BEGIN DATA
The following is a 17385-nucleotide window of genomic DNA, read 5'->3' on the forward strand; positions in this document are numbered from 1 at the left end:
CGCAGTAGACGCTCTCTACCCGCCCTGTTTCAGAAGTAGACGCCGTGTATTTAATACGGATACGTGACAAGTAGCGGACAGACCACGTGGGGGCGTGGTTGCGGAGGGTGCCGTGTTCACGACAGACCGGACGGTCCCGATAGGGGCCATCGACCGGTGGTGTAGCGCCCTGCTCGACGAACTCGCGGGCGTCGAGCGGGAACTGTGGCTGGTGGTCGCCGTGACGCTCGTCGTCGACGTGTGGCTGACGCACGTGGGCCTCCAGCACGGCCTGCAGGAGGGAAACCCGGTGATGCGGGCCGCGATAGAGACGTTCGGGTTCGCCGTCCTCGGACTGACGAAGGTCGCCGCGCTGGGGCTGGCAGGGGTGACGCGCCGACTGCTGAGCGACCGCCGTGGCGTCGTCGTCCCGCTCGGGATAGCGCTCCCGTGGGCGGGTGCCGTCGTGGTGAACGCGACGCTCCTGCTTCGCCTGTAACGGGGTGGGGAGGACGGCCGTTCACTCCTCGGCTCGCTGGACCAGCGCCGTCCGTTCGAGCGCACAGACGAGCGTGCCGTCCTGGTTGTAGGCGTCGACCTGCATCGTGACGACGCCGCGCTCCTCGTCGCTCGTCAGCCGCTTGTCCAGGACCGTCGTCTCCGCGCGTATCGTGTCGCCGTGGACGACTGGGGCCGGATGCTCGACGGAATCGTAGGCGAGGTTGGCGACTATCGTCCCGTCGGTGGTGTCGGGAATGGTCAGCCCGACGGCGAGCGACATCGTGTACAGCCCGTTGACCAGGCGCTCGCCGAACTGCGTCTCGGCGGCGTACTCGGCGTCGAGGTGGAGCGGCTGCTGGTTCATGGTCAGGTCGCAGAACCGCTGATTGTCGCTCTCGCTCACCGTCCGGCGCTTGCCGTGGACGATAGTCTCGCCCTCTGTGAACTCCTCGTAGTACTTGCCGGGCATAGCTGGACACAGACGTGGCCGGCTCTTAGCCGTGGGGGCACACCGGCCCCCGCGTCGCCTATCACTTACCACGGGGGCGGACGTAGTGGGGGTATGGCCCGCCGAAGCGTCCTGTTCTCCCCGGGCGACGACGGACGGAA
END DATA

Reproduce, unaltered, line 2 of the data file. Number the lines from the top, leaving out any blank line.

CGCAGTAGACGCTCTCTACCCGCCCTGTTTCAGAAGTAGACGCCGTGTATTTAATACGGATACGTGACAAGTAGCGGACAGACCACGTGGGGGCGTGGTTGCGGAGGGTGCCGTGTTCACGACAGACCGGACGGTCCCGATAGGGGCCATCGACCGGTGGTGTAGCGCCCTGCTCGACGAACTCGCGGGCGTCGAGCGGGAACTGTGGCTGGTGGTCGCCGTGACGCTCGTCGTCGACGTGTGGCTGACGCACGTGGGCCTCCAGCACGGCCTGCAGGAGGGAAACCCGGTGATGCGGGCCGCGATAGAGACGTTCGGGTTCGCCGTCCTCGGACTGACGAAGGTCGCCGCGCTGGGGCTGGCAGGGGTGACGCGCCGACTGCTGAGCGACCGCCGTGGCGTCGTCGTCCCGCTCGGGATAGCGCTCCCGTGGGCGGGTGCCGTCGTGGTGAACGCGACGCTCCTGCTTCGCCTGTAACGGGGTGGGGAGGACGGCCGTTCACTCCTCGGCTCGCTGGACCAGCGCCGTCCGTTCGAGCGCACAGACGAGCGTGCCGTCCTGGTTGTAGGCGTCGACCTGCATCGTGACGACGCCGCGCTCCTCGTCGCTCGTCAGCCGCTTGTCCAGGACCGTCGTCTCCGCGCGTATCGTGTCGCCGTGGACGACTGGGGCCGGATGCTCGACGGAATCGTAGGCGAGGTTGGCGACTATCGTCCCGTCGGTGGTGTCGGGAATGGTCAGCCCGACGGCGAGCGACATCGTGTACAGCCCGTTGACCAGGCGCTCGCCGAACTGCGTCTCGGCGGCGTACTCGGCGTCGAGGTGGAGCGGCTGCTGGTTCATGGTCAGGTCGCAGAACCGCTGATTGTCGCTCTCGCTCACCGTCCGGCGCTTGCCGTGGACGATAGTCTCGCCCTCTGTGAACTCCTCGTAGTACTTGCCGGGCATAGCTGGACACAGACGTGGCCGGCTCTTAGCCGTGGGGGCACACCGGCCCCCGCGTCGCCTATCACTTACCACGGGGGCGGACGTAGTGGGGGTATGGCCCGCCGAAGCGTCCTGTTCTCCCCGGGCGACGACGGACGGAA